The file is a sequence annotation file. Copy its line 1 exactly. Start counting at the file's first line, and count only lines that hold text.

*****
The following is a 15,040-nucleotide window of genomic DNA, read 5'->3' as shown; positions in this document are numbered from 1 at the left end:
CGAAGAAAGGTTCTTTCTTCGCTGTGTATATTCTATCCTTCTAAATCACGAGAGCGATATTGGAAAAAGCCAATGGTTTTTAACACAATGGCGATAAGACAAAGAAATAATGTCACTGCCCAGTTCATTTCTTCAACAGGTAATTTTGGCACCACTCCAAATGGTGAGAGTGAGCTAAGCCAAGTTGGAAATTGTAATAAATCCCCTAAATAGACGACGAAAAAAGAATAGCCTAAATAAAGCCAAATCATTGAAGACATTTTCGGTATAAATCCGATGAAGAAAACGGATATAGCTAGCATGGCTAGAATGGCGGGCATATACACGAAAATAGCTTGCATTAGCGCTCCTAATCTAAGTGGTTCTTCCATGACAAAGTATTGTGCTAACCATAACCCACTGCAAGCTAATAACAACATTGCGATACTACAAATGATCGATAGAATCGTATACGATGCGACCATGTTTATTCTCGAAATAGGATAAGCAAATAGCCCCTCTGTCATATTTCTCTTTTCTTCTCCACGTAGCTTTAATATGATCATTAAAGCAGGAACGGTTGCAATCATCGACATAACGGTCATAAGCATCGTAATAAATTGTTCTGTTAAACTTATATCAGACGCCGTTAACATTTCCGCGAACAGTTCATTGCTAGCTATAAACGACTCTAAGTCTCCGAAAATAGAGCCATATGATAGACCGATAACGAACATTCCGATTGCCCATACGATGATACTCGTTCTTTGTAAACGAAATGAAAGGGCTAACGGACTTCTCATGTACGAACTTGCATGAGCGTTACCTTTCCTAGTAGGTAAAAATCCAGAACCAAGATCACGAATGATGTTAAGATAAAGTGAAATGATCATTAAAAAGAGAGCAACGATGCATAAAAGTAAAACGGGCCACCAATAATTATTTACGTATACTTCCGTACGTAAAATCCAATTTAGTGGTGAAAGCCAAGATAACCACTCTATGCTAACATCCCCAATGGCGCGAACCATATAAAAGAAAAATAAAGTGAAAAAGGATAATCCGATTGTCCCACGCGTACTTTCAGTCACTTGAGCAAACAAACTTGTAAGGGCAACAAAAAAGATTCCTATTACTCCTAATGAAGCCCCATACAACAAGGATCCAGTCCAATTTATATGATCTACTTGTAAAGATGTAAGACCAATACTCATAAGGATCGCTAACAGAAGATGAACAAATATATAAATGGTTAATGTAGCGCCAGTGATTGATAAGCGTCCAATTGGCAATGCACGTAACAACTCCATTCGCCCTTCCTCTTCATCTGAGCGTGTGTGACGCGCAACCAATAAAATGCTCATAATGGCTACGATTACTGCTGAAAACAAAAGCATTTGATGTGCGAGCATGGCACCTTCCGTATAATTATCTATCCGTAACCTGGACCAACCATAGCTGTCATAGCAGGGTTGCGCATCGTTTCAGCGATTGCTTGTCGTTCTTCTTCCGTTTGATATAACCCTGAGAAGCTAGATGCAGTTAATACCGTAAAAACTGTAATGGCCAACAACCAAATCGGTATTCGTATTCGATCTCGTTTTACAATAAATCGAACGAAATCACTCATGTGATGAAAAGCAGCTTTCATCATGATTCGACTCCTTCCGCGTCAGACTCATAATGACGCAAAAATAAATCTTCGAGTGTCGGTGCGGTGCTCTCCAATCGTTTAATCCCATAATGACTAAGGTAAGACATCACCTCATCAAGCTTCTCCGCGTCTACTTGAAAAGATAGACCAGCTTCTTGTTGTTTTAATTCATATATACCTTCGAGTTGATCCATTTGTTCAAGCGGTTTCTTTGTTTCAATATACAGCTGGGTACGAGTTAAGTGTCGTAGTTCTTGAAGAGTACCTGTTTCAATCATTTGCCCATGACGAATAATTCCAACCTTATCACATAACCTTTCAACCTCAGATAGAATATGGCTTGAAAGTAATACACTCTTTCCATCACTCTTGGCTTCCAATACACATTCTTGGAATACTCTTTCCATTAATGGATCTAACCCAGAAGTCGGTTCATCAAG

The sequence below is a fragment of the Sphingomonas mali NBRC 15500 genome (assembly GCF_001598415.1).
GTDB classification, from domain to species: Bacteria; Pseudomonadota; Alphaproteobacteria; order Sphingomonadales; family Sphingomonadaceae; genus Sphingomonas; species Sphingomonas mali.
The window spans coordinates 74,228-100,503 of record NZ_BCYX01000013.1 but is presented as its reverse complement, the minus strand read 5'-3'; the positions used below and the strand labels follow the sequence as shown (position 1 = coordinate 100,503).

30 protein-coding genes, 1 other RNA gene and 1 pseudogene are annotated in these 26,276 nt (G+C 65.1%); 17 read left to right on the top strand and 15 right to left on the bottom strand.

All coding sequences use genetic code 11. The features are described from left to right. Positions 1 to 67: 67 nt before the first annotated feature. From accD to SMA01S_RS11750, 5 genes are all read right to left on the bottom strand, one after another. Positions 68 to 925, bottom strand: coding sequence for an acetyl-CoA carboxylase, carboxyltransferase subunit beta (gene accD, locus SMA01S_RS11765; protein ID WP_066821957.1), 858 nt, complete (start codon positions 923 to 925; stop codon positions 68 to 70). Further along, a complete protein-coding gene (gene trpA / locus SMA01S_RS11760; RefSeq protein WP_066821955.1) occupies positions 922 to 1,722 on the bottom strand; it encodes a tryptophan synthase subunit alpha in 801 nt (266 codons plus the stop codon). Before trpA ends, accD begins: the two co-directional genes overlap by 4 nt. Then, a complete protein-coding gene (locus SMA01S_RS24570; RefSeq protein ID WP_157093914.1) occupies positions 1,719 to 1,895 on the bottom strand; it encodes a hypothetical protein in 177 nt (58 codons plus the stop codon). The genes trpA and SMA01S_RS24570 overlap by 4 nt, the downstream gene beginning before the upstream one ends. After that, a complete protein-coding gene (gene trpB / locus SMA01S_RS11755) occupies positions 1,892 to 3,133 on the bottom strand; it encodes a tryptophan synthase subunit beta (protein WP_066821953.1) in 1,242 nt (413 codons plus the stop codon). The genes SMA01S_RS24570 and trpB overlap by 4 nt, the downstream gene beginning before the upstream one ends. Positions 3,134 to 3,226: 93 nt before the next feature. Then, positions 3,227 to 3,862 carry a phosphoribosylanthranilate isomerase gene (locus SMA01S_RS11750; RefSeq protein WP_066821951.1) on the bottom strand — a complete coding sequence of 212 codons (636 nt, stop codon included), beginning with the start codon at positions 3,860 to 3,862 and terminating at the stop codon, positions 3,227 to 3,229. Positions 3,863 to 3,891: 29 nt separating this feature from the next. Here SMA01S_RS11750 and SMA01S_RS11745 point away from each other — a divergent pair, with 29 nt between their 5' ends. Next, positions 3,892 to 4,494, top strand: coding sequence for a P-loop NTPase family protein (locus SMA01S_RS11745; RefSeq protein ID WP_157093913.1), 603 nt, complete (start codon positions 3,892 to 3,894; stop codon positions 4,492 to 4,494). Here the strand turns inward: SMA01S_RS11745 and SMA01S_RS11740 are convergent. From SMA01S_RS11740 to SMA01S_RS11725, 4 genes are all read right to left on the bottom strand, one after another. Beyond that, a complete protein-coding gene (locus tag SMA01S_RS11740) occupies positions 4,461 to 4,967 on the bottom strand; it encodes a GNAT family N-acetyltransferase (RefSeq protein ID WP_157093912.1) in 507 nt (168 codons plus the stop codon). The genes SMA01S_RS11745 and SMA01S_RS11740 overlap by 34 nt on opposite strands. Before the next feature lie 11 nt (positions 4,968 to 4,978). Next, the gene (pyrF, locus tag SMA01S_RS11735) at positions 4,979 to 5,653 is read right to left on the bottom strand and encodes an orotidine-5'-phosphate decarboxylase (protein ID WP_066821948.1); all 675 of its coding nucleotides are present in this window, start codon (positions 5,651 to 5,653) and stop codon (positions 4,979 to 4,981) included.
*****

The following is a 15,040-nucleotide window of genomic DNA, read 5'->3' as shown; positions in this document are numbered from 1 at the left end: